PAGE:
Gov.of Oregon on Tuesday said he would halt the execution of a death row inmate scheduled for next month and that he would allow no more executions in the state during his time in office.
“It is time for Oregon to consider a different approach,” Governor Kitzhaber, a Democrat elected last fall, said in a news conference in Salem on Tuesday afternoon. “I refuse to be a part of this compromised and inequitable system any longer; and I will not allow further executions while I am governor.”
Oregon, which uses lethal injection, has executed just two people since its voters approved the death penalty in 1984, and both of those inmates waived certain rights to appeal, making them so-called volunteers. The state, which has 37 inmates on death row, last executed someone in 1997. It has been one of at least seven states that allow the death penalty but have not used it in more than a decade, according to the Death Penalty Information Center.
But Oregon’s status appeared likely to change after Gary Haugen, a twice-convicted murderer, waived several appeals and asked to be executed. Mr. Haugen, convicted of killings in 1981 and in 2003, has testified that the death penalty wastes taxpayer money and is unjustly carried out. But in a court appearance in October, Mr. Haugen said: “This is going to be one time where I just don’t do a lot of talking, because I’m ready, your honor. Because I’m ready.”
Outside groups fought to stop the execution, but late Monday the Oregon Supreme Court ruled, 4 to 3, to allow it to go forward. By Tuesday morning, Governor Kitzhaber’s office had scheduled his afternoon announcement.
The governor, a physician who served two previous terms, from 1995 to 2003, noted that he had allowed the two earlier executions to go forward under his watch.
“They were the most agonizing and difficult decisions I have made as governor and I have revisited and questioned them over and over again during the past 14 years,” Governor Kitzhaber said. “I do not believe that those executions made us safer; certainly I don’t believe they made us more noble as a society. And I simply cannot participate once again in something I believe to be morally wrong.”
Noting the length of time many inmates spend on death row, often more than 20 years, he said Oregon had an “unworkable system that fails to meet basic standards of justice.” He said there was a wide sense the death penalty process was flawed but that the state had “done nothing; we have avoided the question.”
“It is a perversion of justice when the single best indicator of who will and will not be executed has nothing to do with the circumstances of a crime or the findings of a jury,” he said. “The only factor that determines in Oregon whether someone sentenced to death will actually be executed is that they volunteer to die.”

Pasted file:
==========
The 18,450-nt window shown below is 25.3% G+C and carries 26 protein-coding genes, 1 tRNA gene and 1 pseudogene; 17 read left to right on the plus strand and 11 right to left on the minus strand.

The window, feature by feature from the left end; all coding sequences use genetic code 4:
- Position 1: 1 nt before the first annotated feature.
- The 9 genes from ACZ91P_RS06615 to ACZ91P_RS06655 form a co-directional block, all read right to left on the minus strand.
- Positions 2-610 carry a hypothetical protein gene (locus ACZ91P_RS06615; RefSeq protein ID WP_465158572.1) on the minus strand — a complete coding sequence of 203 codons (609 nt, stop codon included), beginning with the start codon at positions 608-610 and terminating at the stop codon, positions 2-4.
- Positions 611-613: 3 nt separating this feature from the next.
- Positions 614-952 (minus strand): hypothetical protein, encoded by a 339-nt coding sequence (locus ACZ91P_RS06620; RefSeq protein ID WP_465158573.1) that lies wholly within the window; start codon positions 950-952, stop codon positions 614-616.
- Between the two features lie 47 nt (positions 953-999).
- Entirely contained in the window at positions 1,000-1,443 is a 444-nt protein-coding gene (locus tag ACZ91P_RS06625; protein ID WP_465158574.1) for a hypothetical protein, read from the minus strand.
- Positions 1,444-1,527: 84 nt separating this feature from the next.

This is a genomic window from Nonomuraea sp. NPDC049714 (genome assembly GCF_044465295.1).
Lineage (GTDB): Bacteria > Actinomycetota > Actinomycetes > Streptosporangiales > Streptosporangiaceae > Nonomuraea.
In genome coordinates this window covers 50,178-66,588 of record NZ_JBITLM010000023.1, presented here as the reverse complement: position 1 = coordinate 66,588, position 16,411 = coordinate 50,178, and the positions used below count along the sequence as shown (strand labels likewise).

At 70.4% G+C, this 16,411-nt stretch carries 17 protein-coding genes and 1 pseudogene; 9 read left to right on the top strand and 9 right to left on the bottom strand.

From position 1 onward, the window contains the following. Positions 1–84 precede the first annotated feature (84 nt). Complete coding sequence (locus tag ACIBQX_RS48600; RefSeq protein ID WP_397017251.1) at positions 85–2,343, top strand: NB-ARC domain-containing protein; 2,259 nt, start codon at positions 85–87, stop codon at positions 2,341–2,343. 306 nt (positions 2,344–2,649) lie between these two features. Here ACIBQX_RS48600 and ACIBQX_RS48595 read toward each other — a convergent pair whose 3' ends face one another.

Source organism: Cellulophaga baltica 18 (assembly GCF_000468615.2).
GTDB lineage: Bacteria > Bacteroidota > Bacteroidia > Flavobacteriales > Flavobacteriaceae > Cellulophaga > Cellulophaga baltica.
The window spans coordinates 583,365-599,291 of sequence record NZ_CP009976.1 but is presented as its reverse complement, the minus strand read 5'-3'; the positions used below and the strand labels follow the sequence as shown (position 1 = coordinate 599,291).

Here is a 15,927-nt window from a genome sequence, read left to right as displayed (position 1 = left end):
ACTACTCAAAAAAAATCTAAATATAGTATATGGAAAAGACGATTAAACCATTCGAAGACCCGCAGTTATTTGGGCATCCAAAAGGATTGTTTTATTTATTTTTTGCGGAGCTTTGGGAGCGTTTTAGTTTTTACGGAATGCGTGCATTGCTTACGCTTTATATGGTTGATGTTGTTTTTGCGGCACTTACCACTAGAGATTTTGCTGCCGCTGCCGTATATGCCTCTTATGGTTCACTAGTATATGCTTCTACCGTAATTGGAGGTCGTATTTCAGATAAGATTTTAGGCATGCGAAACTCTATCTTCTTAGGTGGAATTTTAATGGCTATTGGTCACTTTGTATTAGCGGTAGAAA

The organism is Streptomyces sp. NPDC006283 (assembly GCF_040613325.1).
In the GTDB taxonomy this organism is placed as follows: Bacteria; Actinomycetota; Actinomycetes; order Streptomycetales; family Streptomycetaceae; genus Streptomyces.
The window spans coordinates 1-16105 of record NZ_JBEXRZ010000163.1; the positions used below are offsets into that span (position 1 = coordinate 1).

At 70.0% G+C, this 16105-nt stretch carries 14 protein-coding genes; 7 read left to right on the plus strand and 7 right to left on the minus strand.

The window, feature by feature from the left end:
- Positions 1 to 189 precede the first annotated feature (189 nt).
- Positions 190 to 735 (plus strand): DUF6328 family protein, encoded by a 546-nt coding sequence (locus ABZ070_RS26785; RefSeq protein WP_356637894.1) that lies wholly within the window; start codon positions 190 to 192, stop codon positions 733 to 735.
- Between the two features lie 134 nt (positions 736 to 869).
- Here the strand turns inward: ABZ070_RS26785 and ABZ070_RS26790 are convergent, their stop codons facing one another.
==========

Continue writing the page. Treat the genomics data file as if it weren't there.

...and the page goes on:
The governor did not commute the sentence of Mr. Haugen or any of the other death row inmates. He granted Mr. Haugen what he called a temporary reprieve. He asked the Legislature “to bring potential reforms before the 2013 legislative session” and he encouraged “all Oregonians to engage in the long overdue debate that this important issue deserves.”
In all, 34 states allow the death penalty, but only 27 have executed someone in the past decade, according to the Death Penalty Information Center, a nonprofit group that has been critical of how the death penalty is carried out around the country. The annual number of executions nationwide has declined by about half over the past decade.
Gov. George Ryan of Illinois halted executions in that state in 2000, then, as he was leaving office in 2003, commuted the sentences of all death row inmates. The Illinois Legislature banned the death penalty this year. New Jersey abolished the practice in 2007. The New Mexico Legislature ended the death penalty in 2009.
Richard C. Dieter, the executive director of the Death Penalty Information Center, said that states could be forced into the death penalty debate when inmates volunteered.
“An execution focuses everybody’s attention,” Mr. Dieter said. “It becomes real and people have to decide. And of course the governor has a personal responsibility.”
Governor Kitzhaber said he would be criticized, and he was.
“If the review system is broken such that nobody but volunteers are being executed, the answer is to fix the review system,” said Kent S. Scheidegger, the legal director for the Criminal Justice Legal Foundation, which supports the death penalty.
Mr. Scheidegger said the authority some governors had to commute or delay death penalty sentences “is given for the purpose of correcting injustices in individual cases. It’s not given for the purpose of negating an entire law.”
Governor Kitzhaber said his decision was rooted in policy and personal views. He noted he had taken an oath as a physician to “never do harm.” Asked with whom he had consulted, he said, “Mostly myself.”